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What Is the Renin-Angiotensin System?

The kidneys release renin, a part of the renin-angiotensin hormone system.
The renin-angiotensin system regulates blood pressure.
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  • Written By: Andy Josiah
  • Edited By: Nancy Fann-Im
  • Last Modified Date: 22 November 2014
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The renin-angiotensin system (RAS) is a hormone system in the human body that is mainly known for regulating blood pressure (BP) and fluid volume. It is named for its two central agents, renin and angiotensin. The renin-angiotensin system is also known as renin-angiotensin-aldosterone system (RAAS) due to a third major participant in this system called aldosterone. The level of activity of the renin-angiotensin system determines and is determined by the body’s BP level.

When the BP in a person drops or is low, the renin-angiotensin system is activated. Low BP is clinically known as hypotension. The kidney, through its secretory granule-containing cells called juxtaglomerular cells, releases renin. This type of enzyme is also released when there is low blood volume, activity in the sympathetic nervous system, or when the macula densa cells of the juxtaglomerular apparatus detect a decrease in sodium chloride levels.

Renin then splits apart a globular protein that is released from the liver called angiotensinogen. This cleaving process converts angiotensinogen into angiotensin I. This substance is classified as a decapeptide, which means that it consists of a ten-amino acid chain. For its role in this process, angiotensinogen is also known as the angiotensin precursor.

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Angiotensin I by itself, however, is inactive. This changes when it reacts with another enzyme that is produced from the lungs’ vascular endothelium, a thin layer of flat cells that lines the organ’s capillaries. It is known as the angiotensin-converting enzyme (ACE) and is responsible for turning angiotensin I into angiotensin II, the active form of this particular peptide. It does so by taking off two of its terminal residues.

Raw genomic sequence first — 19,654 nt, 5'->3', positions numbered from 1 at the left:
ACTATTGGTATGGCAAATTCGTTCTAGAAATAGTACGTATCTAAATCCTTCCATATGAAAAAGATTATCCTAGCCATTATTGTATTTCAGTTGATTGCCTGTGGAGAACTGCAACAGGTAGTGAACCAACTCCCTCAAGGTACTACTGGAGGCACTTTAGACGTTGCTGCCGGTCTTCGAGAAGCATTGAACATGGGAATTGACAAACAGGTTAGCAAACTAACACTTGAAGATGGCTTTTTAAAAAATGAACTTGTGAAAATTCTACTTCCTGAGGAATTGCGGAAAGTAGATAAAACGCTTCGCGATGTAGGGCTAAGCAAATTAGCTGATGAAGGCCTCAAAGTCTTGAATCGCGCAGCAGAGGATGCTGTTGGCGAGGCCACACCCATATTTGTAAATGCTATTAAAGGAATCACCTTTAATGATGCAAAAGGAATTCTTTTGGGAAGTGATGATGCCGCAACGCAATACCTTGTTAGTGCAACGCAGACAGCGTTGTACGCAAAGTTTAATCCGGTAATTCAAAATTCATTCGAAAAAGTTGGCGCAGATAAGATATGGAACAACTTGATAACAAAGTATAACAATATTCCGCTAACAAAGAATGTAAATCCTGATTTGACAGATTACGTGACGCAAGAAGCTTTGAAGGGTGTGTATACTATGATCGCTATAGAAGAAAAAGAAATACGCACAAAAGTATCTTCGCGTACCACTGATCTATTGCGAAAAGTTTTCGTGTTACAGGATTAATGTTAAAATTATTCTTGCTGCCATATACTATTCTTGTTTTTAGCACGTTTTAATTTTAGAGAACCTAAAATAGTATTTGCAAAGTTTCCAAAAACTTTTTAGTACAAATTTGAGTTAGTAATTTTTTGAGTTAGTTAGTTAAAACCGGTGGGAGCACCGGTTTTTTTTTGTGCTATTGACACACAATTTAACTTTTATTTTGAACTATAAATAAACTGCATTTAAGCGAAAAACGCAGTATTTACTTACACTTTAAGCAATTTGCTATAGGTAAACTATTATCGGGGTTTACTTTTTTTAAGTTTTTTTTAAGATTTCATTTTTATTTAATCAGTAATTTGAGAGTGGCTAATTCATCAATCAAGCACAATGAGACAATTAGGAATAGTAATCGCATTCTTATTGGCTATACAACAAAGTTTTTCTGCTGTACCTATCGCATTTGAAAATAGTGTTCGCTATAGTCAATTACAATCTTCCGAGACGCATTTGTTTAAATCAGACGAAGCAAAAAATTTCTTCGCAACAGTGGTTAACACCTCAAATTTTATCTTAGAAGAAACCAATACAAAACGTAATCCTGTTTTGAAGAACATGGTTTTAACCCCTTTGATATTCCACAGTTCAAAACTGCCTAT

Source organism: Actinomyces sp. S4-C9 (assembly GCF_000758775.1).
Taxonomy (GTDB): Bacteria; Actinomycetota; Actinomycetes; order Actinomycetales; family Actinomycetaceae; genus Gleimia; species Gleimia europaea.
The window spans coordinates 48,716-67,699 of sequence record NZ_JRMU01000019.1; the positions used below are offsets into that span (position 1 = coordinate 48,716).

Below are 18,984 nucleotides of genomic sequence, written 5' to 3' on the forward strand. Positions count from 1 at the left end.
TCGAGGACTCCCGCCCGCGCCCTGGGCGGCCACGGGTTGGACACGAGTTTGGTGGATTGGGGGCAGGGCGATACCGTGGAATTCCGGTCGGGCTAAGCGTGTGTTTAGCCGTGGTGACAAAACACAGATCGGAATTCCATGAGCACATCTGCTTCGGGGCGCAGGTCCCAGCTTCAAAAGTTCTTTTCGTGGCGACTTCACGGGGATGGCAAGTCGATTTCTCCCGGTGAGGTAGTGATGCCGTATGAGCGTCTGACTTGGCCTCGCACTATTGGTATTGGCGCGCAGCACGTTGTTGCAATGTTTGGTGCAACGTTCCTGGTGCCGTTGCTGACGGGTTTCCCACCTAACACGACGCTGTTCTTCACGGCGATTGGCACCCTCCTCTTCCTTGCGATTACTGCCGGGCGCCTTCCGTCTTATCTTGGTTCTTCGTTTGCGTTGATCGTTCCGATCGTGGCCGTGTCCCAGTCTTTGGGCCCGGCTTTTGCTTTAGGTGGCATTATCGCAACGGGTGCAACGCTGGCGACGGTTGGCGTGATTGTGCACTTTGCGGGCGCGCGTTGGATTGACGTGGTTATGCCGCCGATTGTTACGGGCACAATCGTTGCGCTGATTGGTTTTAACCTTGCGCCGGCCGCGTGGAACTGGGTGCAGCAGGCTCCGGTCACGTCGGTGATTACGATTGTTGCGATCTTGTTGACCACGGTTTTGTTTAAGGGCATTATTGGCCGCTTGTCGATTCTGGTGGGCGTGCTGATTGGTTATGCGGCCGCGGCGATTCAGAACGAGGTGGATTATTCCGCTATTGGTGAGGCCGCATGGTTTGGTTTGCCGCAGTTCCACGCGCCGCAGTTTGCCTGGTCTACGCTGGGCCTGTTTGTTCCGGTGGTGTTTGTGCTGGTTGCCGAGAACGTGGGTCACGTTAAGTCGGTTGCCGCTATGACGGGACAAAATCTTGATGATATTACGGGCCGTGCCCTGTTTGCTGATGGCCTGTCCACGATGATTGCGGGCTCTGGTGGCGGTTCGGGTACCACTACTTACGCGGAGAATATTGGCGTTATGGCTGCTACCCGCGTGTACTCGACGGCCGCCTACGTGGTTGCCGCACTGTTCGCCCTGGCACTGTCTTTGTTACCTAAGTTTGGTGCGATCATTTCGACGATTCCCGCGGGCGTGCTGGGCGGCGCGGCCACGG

As an active peptide, angiotensin II constricts the blood vessels, a process known as vasoconstriction. The narrowed passageways thus lead to restrained blood flow and, consequently, a rise in BP, known clinically as hypertension. Moreover, angiotensin II activates the release of the hormone aldosterone from the kidney’s juxtaglomerular cells. Aldosterone causes the reabsorption of water and sodium in the kidney, thus leading to an increase in blood volume, and, by extension, BP.

The pharmaceutical industry has reacted by introducing three classes of drugs. They were created to lessen or regulate the activity of the renin-angiotensin system. Renin inhibitors, or blockers, are designed to suppress renin from transforming angiotensinogen to angiotensin I. ACE inhibitors are meant for the next step, inhibiting the conversion of angiotensin I to angiotensin II. Finally, there are the angiotensin II receptor antagonists—also know angiotensin receptor blockers (ARBs)—which block the activation of angiotensin II.

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